Far exceeding a a simple way for currency exchang
May 12, 2014 Kristen rated it it was ok  ·  review of another edition
I gave up on this book about half way through because it was too touchy-feely for my taste. I'm sure there are people out there who could benefit greatly from this book. If you have emotional baggage tied to money and spending then this book is for you (I'm not judging...we all have emotional baggage about something). But if you are looking for more down to earth advice on spending, budgeting, economics, and investing you should probably skip this title.
Dec 11, 2012 Anna rated it really liked it  ·  review of another edition
The book itself would have probably got 2 stars from me if it hadn't been for its effect. It's not easy to read and there are lots and lots of empty places that just take your time and attention but bring nothing crucial to the subject in question. Frankly, the better part of it is just plain boring.


I'm giving it 4 stars for the fact that it discusses something so often tabooed and omitted - money, how we deal with it and how much it means (and yes, it does mean much despite all the proverbs
Lenny Husen
I didn't read this entire book but am not marking it "unable to finish".
The problem is that it isn't a book, it is a WORKBOOK. So, if you are an aspiring writer and like journaling, this is totally fine.
The problem is, the whole book is mainly, "Think about the following and write about your memories and feelings associated with the following" and then there is a LONG list of questions, or words.
The few case studies or examples of women with money problems or neuroses are so changed in order t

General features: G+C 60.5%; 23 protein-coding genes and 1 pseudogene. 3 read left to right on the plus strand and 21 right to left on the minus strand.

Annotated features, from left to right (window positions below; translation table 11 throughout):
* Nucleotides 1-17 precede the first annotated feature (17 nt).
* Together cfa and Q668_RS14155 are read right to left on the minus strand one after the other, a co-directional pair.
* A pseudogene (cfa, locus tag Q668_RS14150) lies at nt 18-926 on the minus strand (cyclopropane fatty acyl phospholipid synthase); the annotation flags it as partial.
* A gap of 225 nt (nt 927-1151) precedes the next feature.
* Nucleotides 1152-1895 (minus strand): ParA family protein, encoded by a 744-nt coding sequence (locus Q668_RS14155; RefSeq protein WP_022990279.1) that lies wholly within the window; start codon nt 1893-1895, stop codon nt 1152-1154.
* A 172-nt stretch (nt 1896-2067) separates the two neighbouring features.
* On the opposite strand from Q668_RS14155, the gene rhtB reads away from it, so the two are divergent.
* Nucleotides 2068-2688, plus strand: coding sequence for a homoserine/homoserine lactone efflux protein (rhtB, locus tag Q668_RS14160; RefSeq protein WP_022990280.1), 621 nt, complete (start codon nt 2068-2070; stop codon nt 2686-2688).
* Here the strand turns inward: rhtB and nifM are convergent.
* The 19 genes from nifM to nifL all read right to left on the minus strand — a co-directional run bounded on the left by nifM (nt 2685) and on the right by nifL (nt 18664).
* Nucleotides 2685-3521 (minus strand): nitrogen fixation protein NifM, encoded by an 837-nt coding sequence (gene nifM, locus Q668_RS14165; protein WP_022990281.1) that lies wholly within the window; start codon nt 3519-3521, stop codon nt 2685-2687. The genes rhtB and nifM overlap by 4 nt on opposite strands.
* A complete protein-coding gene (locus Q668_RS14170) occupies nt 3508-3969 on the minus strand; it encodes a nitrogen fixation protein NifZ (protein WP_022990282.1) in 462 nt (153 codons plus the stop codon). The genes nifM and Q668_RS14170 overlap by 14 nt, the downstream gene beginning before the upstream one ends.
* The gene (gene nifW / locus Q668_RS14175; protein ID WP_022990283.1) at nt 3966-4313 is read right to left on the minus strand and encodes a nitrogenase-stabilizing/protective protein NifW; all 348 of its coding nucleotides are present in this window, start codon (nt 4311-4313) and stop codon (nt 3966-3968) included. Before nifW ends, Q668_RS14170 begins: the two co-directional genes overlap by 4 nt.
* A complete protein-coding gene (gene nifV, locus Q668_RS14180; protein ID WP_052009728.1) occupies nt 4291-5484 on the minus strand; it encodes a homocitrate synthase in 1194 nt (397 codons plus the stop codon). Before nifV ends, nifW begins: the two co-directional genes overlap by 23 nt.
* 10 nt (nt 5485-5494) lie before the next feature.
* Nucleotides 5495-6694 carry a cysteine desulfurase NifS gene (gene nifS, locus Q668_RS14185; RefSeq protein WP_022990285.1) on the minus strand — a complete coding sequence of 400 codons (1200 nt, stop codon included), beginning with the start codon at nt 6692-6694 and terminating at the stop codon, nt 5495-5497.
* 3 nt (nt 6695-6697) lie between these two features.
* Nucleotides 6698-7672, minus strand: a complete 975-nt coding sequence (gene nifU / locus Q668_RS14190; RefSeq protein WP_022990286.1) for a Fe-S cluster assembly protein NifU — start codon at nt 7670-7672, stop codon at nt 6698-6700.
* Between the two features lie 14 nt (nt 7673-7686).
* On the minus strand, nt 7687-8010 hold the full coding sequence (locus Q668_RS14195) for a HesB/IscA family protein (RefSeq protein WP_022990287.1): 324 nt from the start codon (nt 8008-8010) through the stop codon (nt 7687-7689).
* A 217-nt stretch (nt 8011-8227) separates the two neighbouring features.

Jan 03, 2015 Katie rated it did not like it  ·  review of another edition
This book wasn't exactly what I expected, but even then, for what it was, I didn't like it. I felt like the author spoke down to the reader and dismissed various subjects.
Jeanne Vaver
Sep 23, 2012 Jeanne Vaver rated it really liked it  ·  review of another edition
Although this book is aimed at women, (men also would benefit) by learning, not how to manage money, but how we think about it, and why. I gained much insight into my spending and saving habits, some I want to retain, and some I want to change.
May 27, 2011 Elisabeth rated it really liked it  ·  review of another edition
I found this book very interesting, especially because of the stories of other women that are included. The connection between the way we feel about money and the way we act about money were a surprise to me. Definitely recommend.
Madonna Analla
I borrowed this from the library and it didn't leave an impression on me. It was like a self help book examining your attitudes around money.
Oct 15, 2011 Merrill rated it liked it  ·  review of another edition
Shelves: non-fiction
Includes some useful questions to get you thinking about where your ideas about money came/come from. Quick read, skimmable.
Feb 14, 2012 Lillian rated it really liked it  ·  review of another edition
Great, clear thinking advice on how to come to know your own relationship with money.
Jun 09, 2011 Lachelle marked it as to-read  ·  review of another edition
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2 Book Giveaways End This Week 1 2 Mar 31, 2011 11:43AM  
Kate Levinson has been a psychotherapist in the San Francisco Bay Area for 30 years. She holds a Ph.D. in Clinical Psychology and is a licensed Marriage and Family Therapist. (#MFC 15955). "Emotional Currency: A Womans Guide to Building a Healthy Relationship with Money" is based on her Emotional Currency Workshops. In her private practice she consults with individuals, parents and adult children, ...more
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“Frustration, despair, angst, anxiety, hurt, grief, unhappiness, envy, jealousy, and all the other painful emotions are catalysts of change in our lives. They motivate us to do things differently, to change our status quo.” 4 likes